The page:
It took me a while to get a handle on ideation when I first started doing articles for WritersDomain. I have several spiral notebooks full of ideas and facts to prove it. You see, I would often jot down up to a dozen pages of notes on a single keyword, and I still would not have a clue about where to go with my article.
I was stumped by these questions when it came to certain keywords: Who is my audience? What do I want them to know about this keyword and how it relates to their family or business?
Thanks to suggestions from the editorial staff and from the blog and ideation training on WD, I’ve found several ways to generate novel and engaging ideas for articles. If you find yourself stuck trying to think up a topic for a keyword, remember these rules I’ve learned:
New news is good news
I find most of my best article ideas are generated from links to news stories. For example, you can find out about recent developments in technology, construction and other industries in news reports.
When I get a keyword related to law or lawyers, for example, I search the news first to see what laws have just been passed and to learn which recent rulings have had an impact in the courts.
Recently, I discovered a story about a judge who ordered a workers’ compensation insurance company to reimburse a man for the cost of his medicinal cannabis. This inspired me to research other rulings and laws concerning workers’ compensation and medical marijuana. This made a great article for the keyword workers’ compensation attorney. Without the news story, I would never have taken that slant on the piece.
You may need to enter more than merely the keyword into the search box. For example, if you think up an innovative use for shipping containers, search for “innovative uses of shipping containers” in the news. This approach worked for me and provided solid sources for stories about the homes and businesses created from shipping containers.
Mine the trades for article gold
Many ideas can be developed from online trade publications. Businesses are always bragging about their innovations and research. For this reason, trade blogs, videos, and articles are some of the very best resources for articles on green business practices.
Recently I snagged the Canadian keyword “earthworks” with the vertical oilfield construction. Through a quick search in the Canadian oilfield online trade publications, I found several stories concerning various ways oil companies, students and researchers are reducing the period of time needed to break down contaminants in tailing ponds. I searched the news for links to more objective but related stories to support the glowing trade articles.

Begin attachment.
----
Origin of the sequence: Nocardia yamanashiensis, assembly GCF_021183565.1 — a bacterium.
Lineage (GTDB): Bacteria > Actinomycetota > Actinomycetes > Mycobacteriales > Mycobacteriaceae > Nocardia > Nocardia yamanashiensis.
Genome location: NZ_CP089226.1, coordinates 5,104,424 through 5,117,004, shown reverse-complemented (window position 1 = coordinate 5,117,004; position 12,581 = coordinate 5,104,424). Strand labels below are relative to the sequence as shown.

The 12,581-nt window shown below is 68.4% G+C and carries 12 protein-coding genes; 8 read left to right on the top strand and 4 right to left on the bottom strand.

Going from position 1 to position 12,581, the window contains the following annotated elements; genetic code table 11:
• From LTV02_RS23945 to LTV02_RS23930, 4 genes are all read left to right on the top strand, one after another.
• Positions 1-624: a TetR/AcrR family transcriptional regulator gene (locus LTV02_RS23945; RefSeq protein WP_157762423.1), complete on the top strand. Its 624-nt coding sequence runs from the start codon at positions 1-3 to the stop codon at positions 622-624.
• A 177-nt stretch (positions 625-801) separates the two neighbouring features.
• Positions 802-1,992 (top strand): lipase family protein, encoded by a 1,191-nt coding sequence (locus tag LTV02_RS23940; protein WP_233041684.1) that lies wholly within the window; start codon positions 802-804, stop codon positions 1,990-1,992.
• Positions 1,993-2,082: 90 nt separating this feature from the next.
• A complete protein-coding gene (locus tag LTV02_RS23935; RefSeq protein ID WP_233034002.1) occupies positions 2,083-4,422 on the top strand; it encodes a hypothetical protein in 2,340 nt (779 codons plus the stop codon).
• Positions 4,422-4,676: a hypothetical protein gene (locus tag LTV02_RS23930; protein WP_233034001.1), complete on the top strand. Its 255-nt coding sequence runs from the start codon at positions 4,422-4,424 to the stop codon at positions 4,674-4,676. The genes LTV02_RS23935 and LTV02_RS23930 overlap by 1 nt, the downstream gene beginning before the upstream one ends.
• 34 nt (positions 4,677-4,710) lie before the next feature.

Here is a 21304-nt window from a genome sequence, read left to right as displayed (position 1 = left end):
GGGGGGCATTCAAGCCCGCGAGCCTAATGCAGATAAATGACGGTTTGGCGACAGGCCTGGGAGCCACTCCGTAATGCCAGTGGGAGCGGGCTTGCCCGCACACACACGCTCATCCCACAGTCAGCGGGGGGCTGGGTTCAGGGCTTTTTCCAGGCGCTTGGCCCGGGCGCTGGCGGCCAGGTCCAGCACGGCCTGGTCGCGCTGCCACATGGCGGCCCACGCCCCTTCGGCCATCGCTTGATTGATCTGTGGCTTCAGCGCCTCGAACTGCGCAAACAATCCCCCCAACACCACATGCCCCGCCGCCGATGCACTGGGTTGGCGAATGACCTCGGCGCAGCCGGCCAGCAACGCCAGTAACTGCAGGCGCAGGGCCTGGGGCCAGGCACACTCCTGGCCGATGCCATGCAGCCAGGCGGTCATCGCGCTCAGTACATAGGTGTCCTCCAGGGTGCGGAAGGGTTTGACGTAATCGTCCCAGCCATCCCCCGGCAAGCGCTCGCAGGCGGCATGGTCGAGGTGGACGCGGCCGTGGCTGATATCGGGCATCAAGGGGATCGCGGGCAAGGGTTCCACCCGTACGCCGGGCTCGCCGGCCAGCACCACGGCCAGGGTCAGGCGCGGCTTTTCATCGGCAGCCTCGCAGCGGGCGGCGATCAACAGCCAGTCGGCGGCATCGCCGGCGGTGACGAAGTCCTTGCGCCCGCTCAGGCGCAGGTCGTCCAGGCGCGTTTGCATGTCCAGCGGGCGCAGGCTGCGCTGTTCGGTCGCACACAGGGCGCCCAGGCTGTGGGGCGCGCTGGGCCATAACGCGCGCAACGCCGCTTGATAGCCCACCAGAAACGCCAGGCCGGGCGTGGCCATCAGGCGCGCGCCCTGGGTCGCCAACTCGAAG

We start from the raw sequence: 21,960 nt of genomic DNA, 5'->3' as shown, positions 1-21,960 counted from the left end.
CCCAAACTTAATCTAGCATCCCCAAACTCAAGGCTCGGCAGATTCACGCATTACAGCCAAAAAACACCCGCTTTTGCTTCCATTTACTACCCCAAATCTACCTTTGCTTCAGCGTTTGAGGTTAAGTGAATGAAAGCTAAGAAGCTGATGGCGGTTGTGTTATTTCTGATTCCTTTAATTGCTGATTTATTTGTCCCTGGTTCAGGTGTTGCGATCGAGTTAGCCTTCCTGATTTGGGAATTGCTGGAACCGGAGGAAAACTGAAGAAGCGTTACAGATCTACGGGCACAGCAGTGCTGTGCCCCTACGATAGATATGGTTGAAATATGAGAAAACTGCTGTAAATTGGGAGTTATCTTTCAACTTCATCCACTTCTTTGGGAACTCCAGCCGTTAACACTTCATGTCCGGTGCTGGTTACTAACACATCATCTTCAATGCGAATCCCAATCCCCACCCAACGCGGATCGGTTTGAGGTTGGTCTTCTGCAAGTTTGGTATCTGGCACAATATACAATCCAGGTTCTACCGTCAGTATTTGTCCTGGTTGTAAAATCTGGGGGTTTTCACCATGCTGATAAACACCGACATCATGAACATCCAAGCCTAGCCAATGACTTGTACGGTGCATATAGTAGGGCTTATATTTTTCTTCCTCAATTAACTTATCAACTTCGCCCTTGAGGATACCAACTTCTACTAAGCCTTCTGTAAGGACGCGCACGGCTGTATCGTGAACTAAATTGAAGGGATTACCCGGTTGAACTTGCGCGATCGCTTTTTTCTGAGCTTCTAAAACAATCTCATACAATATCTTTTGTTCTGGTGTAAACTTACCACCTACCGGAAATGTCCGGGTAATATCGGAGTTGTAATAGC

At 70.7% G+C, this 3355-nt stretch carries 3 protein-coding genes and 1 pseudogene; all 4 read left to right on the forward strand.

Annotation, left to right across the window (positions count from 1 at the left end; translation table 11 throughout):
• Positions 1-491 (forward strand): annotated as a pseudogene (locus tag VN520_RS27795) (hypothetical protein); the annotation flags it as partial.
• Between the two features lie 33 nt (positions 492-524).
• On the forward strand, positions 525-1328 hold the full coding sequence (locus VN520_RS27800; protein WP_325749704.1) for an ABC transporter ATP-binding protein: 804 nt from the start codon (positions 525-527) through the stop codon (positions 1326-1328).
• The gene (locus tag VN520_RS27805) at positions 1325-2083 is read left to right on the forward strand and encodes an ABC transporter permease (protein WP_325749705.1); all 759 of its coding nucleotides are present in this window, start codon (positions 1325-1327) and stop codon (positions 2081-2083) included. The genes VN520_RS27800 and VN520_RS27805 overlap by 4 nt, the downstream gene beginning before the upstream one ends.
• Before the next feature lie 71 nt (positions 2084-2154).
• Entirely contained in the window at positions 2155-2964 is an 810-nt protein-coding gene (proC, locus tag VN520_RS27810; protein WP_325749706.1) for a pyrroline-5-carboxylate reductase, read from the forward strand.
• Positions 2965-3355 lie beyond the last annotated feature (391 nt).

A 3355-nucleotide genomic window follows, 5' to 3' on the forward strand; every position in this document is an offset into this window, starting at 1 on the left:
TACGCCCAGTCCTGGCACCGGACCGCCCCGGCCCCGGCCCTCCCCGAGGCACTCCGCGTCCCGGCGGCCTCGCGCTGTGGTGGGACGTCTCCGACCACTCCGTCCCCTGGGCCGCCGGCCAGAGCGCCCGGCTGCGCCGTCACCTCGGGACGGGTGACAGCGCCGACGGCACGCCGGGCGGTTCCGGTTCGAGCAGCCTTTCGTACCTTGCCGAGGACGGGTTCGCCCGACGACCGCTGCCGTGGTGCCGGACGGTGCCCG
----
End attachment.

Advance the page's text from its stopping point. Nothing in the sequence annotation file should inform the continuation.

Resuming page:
Most trades and industries have good online resources available to anyone. Some of the online trade publications are members only, which can be frustrating. But there are others that are accessible for free if you register. Signing up for one of these online resources might be a good idea if you frequently write about a certain topic.
It’s perfectly okay to be an ideation potato
This is similar to being a couch potato, except that you watch videos and news stories about your specific keyword. If you find yourself at a complete loss, take a break, sit back and passively learn about the product or service you want to highlight.
Some people truly are visual learners and ideators. They have to look at something for a little while to think up ideas. This video approach can be very helpful for these creative sorts.
Online videos concerning your keyword can spark a myriad of article topics. You can watch professional videos and incorporate some of the information in your article, translating it into a layperson’s language. Maybe you’ll find out about a new cleaning process or unique use for a product that will give you a great idea for an article.
When I got the keyword “tuckpointing” recently, I then searched for videos and came up with a unique article by watching a man tuckpoint old foundation stones. I learned about tuckpointing tools and methods by watching him work.
These are a few of the approaches I use to help generate article topics. I’m happy to report I no longer produce copious amounts of useless notes. I may jot down a rough outline for a piece, but I’m not overloading my mind with irrelevant facts or overtaxing my arm by scrawling out multiple pages of ideas and definitions for every keyword. There’s no need.
Let the unique news stories, industry updates, and keyword videos help you find your keyword’s unique content and audience. You may find, as I have, that it’s actually interesting and enjoyable to research keywords using these methods.
This article was written by one of our writers. The author’s views are entirely their own and may not reflect the views of WritersDomain.